High resolution CT scan of the temporal bones. (A) Axial finding shows a large pneumocephalus adjacent to left posterior fossa (black arrow) and the well-pneumatized temporal bone. Previously inserted ventriculoperitoneal shunt is noted (white arrow). (B) Coronal finding suggests the possible communication (arrow) between the pneumatocephalus and the air cells of the mastoid. (C) Sagittal finding shows the definite bony defect (arrow) in the left temporal bone. (D) Axial T2-weighted temporal bone MRI demonstrates a 3.7×3.9×2 cm large cystic lesion with air fluid level inferior to left tentorium.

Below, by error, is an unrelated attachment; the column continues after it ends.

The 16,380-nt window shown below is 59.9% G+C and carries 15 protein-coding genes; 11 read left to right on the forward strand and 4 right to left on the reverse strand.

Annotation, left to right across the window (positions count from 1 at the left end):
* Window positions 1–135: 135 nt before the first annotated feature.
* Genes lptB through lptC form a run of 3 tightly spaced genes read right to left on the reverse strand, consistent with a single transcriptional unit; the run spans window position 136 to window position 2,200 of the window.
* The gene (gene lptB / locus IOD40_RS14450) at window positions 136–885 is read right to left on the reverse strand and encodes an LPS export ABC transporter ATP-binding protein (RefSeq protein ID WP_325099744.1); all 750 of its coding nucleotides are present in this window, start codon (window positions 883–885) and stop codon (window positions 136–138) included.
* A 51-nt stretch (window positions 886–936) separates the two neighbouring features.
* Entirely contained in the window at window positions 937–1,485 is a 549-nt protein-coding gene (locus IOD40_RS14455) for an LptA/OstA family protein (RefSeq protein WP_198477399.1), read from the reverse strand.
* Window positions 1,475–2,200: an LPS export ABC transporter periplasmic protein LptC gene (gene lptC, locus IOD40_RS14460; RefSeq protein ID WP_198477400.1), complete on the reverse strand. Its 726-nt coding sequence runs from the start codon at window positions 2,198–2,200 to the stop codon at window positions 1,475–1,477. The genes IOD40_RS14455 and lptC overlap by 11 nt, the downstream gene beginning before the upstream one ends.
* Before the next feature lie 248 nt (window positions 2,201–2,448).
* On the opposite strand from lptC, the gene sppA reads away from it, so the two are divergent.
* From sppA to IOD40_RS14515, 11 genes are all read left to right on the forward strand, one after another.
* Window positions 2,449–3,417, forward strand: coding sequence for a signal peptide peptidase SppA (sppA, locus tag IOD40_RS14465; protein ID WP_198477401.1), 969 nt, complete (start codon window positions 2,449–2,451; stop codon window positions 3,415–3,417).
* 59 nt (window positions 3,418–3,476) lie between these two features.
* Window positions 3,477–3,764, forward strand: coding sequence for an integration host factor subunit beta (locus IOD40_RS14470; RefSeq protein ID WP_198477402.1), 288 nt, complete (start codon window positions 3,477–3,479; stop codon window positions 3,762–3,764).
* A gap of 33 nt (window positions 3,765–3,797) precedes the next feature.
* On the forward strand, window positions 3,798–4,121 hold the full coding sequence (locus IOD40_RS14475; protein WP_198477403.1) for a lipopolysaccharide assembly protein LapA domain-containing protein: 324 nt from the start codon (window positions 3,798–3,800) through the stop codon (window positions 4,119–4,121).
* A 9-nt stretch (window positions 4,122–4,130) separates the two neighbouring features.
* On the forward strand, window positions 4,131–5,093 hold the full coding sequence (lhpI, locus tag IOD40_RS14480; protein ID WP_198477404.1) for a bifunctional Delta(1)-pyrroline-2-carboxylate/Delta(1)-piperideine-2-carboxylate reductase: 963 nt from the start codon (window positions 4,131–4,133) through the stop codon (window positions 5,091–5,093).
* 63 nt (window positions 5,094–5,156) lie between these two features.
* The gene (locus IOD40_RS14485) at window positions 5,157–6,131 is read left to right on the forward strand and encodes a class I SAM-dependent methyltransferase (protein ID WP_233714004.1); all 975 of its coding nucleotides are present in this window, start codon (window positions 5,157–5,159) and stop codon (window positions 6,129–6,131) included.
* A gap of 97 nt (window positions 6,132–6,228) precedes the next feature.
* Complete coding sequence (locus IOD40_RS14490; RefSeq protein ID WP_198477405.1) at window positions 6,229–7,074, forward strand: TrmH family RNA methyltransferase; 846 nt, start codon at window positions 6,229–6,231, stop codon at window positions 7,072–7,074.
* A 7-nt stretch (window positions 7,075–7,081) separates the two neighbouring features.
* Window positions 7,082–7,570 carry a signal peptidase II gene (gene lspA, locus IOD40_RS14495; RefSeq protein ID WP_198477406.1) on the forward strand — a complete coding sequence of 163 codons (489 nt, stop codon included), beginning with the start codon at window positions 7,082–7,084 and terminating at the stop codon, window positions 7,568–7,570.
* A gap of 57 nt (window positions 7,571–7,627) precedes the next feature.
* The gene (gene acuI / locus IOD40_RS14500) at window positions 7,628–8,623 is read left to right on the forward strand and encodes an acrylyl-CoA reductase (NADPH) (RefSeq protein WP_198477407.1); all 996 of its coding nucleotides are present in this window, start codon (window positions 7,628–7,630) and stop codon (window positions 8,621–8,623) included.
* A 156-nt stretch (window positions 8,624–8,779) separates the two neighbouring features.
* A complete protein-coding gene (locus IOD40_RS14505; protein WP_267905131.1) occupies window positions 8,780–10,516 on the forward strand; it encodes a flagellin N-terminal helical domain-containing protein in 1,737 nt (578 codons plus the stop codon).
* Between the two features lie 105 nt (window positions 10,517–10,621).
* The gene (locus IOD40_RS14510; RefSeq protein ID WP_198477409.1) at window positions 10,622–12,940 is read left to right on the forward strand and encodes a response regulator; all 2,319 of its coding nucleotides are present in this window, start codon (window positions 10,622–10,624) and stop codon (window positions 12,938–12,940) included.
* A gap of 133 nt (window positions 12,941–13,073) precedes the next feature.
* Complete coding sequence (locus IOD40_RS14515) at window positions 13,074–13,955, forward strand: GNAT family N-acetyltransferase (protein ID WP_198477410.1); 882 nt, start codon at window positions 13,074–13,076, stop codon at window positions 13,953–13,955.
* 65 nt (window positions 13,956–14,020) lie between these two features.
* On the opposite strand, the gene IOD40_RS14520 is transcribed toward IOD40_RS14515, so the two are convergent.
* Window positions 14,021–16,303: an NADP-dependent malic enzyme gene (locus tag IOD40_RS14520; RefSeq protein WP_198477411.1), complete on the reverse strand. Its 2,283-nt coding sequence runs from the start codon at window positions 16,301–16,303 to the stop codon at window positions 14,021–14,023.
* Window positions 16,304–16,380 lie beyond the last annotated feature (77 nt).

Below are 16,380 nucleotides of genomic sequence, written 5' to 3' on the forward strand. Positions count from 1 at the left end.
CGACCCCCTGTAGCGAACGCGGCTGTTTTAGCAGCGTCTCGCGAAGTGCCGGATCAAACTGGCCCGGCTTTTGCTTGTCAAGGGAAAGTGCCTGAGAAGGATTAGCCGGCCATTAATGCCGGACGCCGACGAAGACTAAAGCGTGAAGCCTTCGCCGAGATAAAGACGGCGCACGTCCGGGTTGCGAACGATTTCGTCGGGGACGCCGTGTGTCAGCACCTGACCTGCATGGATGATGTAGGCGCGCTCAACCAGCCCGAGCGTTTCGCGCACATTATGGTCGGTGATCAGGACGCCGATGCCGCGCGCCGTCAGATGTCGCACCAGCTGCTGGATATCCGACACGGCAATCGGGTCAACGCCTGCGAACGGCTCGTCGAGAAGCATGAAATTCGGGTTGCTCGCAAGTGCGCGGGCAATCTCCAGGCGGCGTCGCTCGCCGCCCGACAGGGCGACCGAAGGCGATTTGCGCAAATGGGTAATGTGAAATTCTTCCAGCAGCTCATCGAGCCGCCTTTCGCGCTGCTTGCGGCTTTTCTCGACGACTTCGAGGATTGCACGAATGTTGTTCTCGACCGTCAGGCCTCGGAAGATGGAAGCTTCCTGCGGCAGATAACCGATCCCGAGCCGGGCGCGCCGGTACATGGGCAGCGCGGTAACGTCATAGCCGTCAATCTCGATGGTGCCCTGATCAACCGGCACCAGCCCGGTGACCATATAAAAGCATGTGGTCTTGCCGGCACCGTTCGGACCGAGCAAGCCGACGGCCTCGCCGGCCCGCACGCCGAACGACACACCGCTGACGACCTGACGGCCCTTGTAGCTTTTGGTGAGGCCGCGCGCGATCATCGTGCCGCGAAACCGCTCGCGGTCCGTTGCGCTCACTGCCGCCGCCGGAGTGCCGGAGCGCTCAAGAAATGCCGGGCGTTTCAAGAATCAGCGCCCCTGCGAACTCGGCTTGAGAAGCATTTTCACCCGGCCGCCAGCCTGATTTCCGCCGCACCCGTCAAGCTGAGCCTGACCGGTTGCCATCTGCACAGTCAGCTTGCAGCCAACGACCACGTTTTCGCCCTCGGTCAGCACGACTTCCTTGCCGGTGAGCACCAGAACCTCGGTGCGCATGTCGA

Fig. 2

Intraoperative findings. (A) There was swollen, conglomerated mucosa (arrow) was noted in the posterior fossa bony plate, anterior to the sigmoid sinus (arrowhead), inferior to the middle fossa dural plate (asterisk). (B) The defect (arrow) was about 4×4 mm size and there was no evidence of cerebrospinal fluid leak. Sigmoid sinus (arrowhead).

Fig. 3

(A) Follow-up Temporal bone CT scan 1 month after the surgery. There is no evidence of recurrent or remnant pneumocephalus. This shows left canal-up mastoidectomy state and ventriculoperitoneal shunt placement (arrow). (B) Follow-up brain CT scan 12 months after the surgery. There is no evidence of pneumocephalus, and the space is replaced with cerebrospinal fluid (arrow).